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  • Hodder Paperbacks
  • Hodder & Stoughton

No Place for a Woman

Meg Hutchinson

6 Reviews

Rated 0

Fiction, Romance, Sagas, Historical fiction

In the grand tradition of Josephine Cox and Catherine Cookson

Laura Cadman had always assumed she would marry Edmund Shaw, the son of her father's partner, and keep the Shaw and Cadman name. But Edmund's violent refusal is just the beginning. When Jabez Shaw dies, Edmund takes advantage of Laura's father and cheats him out of the engineering works. Not content with that, he manufactures an accusation that lands Mr Cadman in Winson Green Prison. Penniless, her pride hurt and her heart broken, Laura vows to repay every pound that Edmund claims he is owed.

Rafe Travers is often at hand when Laura is in trouble, but Edmund's cruel words blind her to Rafe's love. Only when he saves her from Edmund's final wickedness can she believe he loves her, and embrace happiness at last.

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Praise for No Place for a Woman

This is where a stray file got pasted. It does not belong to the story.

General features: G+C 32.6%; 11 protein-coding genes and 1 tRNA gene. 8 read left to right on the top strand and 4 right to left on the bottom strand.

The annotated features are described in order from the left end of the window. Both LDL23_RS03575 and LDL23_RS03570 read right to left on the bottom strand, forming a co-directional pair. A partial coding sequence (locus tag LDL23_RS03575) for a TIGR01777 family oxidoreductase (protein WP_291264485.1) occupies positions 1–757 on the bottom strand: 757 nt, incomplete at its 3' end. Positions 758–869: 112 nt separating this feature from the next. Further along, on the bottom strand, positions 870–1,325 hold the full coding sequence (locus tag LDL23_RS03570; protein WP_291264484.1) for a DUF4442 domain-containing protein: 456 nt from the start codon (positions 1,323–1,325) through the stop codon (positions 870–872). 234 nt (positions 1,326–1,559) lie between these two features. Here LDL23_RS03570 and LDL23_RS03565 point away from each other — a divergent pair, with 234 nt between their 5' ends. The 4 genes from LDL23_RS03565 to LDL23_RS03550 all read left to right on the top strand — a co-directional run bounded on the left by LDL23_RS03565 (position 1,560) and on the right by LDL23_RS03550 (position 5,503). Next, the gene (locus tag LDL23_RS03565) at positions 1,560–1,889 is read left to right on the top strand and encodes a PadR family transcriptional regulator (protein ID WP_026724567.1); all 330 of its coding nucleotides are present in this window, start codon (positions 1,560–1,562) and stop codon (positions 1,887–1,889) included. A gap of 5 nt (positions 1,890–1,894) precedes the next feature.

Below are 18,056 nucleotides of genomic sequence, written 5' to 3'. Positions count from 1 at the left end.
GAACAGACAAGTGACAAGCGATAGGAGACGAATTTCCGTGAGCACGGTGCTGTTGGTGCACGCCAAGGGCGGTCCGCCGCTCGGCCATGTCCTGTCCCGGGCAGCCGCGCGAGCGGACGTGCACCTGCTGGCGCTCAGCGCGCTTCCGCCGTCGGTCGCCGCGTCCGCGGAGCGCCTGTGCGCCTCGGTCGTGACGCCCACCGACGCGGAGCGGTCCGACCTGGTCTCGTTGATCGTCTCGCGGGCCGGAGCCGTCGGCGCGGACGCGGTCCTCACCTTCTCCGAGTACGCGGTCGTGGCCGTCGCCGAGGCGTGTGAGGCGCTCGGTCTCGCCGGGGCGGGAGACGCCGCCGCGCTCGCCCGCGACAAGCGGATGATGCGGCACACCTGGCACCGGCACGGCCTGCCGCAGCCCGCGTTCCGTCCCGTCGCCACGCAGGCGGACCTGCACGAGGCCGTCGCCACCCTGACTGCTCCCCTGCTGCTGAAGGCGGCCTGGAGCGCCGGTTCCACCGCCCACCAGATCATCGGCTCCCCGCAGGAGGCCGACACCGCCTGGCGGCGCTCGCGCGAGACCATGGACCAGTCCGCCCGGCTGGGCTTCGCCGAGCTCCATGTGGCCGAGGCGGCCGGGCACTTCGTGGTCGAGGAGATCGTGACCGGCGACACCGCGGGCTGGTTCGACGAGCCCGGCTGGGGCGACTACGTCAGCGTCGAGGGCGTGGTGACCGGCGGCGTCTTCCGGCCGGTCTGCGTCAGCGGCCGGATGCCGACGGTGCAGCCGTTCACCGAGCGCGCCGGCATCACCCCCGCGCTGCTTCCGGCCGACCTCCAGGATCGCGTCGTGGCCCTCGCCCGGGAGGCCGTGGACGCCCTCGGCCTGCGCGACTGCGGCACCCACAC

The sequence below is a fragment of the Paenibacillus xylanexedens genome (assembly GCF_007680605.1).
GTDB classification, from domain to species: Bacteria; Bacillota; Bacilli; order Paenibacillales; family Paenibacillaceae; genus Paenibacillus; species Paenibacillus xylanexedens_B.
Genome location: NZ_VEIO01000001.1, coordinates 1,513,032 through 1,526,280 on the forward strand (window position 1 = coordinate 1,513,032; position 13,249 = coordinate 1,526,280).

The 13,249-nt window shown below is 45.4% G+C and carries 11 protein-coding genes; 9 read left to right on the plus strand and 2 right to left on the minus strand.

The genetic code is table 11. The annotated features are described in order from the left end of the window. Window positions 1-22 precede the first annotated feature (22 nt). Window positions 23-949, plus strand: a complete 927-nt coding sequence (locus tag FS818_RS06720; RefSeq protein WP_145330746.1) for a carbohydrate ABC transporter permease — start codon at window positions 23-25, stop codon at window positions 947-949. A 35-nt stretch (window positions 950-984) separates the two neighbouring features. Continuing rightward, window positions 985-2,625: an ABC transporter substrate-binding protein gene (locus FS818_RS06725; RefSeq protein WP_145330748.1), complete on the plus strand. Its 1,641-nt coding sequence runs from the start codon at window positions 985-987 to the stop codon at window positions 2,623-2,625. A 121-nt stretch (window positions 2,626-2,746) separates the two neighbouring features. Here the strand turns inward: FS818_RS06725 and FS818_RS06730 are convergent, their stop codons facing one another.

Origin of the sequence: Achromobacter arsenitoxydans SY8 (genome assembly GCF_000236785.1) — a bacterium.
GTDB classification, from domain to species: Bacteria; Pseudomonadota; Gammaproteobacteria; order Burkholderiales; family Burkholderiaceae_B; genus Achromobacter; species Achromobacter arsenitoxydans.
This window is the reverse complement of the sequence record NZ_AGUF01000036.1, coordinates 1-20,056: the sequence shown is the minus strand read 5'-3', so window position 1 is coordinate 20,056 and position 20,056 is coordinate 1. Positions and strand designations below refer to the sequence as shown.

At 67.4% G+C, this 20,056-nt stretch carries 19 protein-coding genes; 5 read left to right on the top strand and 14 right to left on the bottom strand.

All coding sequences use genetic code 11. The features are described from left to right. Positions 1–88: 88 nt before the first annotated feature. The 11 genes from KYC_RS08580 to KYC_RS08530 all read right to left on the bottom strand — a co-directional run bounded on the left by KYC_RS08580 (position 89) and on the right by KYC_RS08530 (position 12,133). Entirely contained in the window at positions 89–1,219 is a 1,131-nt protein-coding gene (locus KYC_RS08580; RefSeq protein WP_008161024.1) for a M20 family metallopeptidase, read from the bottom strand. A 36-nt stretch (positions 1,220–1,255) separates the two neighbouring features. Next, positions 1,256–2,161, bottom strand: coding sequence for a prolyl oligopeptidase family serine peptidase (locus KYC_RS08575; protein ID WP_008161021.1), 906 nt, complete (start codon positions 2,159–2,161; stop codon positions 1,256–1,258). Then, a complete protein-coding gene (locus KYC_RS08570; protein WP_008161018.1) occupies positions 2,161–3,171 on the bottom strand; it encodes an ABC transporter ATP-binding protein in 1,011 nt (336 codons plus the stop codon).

• She can hold her own with the most accomplished of romance writers. Her skills lie in colourful, larger-than-life characters and plotting that is able to reinvent familiar traditions of the genre. For fans of full-blooded, vividly drawn romantic drama, Hutchinson is top of the tree. - Amazon, UK

  • Meg Hutchinson's storytelling skills are attracting a bigger and bigger audience. - Newcastle Evening Chronicle

  • This old-fashioned drama has some wonderful villains and villainesses and at the end the most unlikely hero - Driffield Post

  • This super tale will appeal to lovers of romantic stories with a real bite to them - Bolton Evening News

  • The magnificent writing tosses and turns with action, intrigue, mystery and romance. It s thrilling right from the beginning and ranks Meg amongst the finest, present-day authors. - Gwynedd Chronicle

  • NO PLACE OF ANGELS: 'Meg Hutchinson weaves a tale of heartbreak, jealousy and good winning over evil with this her fourth novel' - Nuneaton Evening Telegraph on NO PLACE OF ANGELS

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Meg Hutchinson

Meg Hutchinson left school at fifteen and didn't return to education until she was thirty-three, when she entered Teacher Training College and studied for her degree in the evenings. Telling stories and writing compositions have been part of Meg's life since a child and she now indulges this passion in a little cottage in Shropshire.

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